Peter Pan at Troubadour White City Theatre
Director Sally Cookson’s interpretation of Peter Pan is full of energy, excitement and oozing with hipness as it tries to keep up with the politics of the times. This enchanting, interactive and exceptionally thrilling show is guaranteed to have viewers laughing, looking around the brand new theatre while barely able to stay seated, and even clapping along with Peter Pan, whose repeated chanting of “I do believe in fairies!” brings back to life the effervescent little Tinkerbell (Shiv Rabheru).
John Pfumojena as Peter Pan, Kelly Price as Captain Hook and Rabheru as the adorable Tinkerbell are by far the highlight of the performance, which blends singing, dancing, flying and play in an amalgam of the perfect childhood dream. Pan tells Wendy (Daisy Maywood) that “girls are 20 times better than boys”, which seems to please the excitable little girl so much that she becomes overwhelmed with love for him. This is a droll on the fun and playful nature of a story about children who do not grow up, unless they return home to their mothers. Pan apparently falls out of his pram – or flies out of the window – when he hears his parents plan out his future, and when he returns home to barred windows with another child in his bed, his faith in a mother’s love is lost. This reference is made in the play that also returns to James Matthew Barrie’s original conception of Captain Hook as a woman. In this performance, Price is both Hook and Mrs Darling, the children’s mother – a blurring of the distinction between the parent for whom they long and the villain, who is feared by all but Pan, that echoes Barrie’s original title: Peter Pan, or the Boy Who Hated Mothers.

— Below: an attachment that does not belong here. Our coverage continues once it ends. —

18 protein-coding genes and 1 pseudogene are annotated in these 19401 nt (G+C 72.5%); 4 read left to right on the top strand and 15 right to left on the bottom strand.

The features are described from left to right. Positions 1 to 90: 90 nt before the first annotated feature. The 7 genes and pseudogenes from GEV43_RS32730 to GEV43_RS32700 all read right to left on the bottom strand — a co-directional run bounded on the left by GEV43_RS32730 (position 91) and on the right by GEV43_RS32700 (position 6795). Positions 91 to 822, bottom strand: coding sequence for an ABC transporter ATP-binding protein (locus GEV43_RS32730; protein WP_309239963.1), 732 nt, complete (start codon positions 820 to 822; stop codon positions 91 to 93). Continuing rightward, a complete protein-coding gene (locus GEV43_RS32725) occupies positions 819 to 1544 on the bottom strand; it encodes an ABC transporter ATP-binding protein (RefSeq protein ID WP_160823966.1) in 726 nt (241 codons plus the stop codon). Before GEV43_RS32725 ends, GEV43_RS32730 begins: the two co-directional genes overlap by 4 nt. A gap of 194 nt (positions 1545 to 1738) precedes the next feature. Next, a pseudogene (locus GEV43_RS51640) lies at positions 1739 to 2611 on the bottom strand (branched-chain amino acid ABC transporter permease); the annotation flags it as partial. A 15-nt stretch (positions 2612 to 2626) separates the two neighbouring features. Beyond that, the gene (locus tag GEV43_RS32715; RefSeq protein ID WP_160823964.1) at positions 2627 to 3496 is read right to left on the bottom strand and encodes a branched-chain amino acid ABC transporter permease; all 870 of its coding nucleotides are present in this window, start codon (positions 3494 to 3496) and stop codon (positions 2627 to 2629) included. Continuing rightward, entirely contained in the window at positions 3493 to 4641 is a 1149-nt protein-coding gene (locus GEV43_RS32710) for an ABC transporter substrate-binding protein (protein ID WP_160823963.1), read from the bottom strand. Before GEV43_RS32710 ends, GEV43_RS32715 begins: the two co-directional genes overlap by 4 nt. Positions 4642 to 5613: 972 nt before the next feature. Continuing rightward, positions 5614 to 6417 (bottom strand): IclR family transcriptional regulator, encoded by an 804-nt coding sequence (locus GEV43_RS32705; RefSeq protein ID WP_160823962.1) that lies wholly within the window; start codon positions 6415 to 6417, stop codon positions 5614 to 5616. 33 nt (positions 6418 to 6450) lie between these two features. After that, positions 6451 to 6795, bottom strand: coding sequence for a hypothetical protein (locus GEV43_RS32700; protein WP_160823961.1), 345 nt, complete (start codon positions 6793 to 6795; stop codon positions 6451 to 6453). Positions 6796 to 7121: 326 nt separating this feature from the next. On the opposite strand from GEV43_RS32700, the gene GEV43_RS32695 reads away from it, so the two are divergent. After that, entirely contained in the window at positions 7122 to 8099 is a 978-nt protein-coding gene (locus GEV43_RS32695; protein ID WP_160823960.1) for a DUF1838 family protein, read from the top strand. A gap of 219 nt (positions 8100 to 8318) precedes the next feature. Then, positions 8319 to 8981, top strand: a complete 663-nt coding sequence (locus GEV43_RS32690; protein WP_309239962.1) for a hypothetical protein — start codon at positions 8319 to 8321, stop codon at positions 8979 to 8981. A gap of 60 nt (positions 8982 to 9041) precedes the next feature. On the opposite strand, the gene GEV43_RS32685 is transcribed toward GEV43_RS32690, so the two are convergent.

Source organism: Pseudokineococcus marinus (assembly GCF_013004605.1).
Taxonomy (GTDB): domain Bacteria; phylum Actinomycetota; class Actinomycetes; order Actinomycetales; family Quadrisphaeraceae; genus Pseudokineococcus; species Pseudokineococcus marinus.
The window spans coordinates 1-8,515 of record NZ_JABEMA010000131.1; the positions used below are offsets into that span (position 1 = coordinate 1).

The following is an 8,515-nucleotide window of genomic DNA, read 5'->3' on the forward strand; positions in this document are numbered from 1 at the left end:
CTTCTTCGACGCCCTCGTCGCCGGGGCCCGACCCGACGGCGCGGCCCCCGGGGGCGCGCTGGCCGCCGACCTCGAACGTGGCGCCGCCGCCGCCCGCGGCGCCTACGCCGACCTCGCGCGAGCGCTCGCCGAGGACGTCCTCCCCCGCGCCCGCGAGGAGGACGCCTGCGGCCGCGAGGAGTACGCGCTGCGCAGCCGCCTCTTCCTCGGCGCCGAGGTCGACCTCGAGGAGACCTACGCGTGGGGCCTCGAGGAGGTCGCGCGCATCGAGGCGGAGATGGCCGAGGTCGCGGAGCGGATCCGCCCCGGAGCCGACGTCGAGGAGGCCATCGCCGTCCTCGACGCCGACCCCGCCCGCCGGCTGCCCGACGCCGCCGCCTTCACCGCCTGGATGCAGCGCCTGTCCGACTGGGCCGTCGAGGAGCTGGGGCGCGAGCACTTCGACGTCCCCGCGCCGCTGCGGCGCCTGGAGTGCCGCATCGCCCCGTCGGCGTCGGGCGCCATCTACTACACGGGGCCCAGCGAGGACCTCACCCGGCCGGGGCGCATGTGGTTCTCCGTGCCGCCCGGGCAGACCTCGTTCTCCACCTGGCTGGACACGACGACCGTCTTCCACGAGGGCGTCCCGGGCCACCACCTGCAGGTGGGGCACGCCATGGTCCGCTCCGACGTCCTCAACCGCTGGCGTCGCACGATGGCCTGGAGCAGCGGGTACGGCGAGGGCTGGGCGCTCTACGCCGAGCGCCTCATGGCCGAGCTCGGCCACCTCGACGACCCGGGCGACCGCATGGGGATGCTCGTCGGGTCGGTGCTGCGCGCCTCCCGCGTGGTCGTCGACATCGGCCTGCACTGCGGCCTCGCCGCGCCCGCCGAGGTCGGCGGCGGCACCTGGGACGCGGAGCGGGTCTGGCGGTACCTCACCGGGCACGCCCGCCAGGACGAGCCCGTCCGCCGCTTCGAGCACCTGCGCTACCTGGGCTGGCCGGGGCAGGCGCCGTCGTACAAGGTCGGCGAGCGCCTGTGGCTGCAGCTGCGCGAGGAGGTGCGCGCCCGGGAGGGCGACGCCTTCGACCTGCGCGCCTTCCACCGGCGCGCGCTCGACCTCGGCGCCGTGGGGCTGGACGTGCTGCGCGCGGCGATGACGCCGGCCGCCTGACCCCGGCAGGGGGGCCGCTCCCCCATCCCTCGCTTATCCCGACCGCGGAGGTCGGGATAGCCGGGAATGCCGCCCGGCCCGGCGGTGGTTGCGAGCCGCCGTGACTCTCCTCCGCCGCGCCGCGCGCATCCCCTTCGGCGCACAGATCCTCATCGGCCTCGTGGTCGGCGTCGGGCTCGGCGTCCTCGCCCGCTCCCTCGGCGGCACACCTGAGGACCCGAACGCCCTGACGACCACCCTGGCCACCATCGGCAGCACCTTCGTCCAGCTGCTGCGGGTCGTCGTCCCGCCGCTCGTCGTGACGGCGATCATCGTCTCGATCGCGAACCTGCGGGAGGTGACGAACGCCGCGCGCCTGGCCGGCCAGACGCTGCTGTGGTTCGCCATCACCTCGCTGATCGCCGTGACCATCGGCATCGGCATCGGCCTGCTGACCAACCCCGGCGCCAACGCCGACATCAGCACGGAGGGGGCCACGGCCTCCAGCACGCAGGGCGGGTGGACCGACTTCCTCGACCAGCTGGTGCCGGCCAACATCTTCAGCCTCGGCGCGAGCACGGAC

In a moment that is reminiscent of Tennessee Williams’s Blanche, Wendy, in reverse, turns the light on – against Pan’s wishes – to reveal to him how much she has grown as she tells him that she is now mother to a little girl who Peter agrees to take away with him. Knowing that the child is likely to fall in love with Pan, just like her mother did, makes this very awkward and out of touch with the first part of the play. This second part is ostensibly an unnecessary addition that lets down an otherwise well-rounded, spectacularly fun, and brilliantly engaging performance.
Photo: Steve Tanner
Peter Pan is at Troubadour White City Theatre from 22nd July until 27th October 2019. Book your tickets here.
Watch the trailer for Peter Pan here: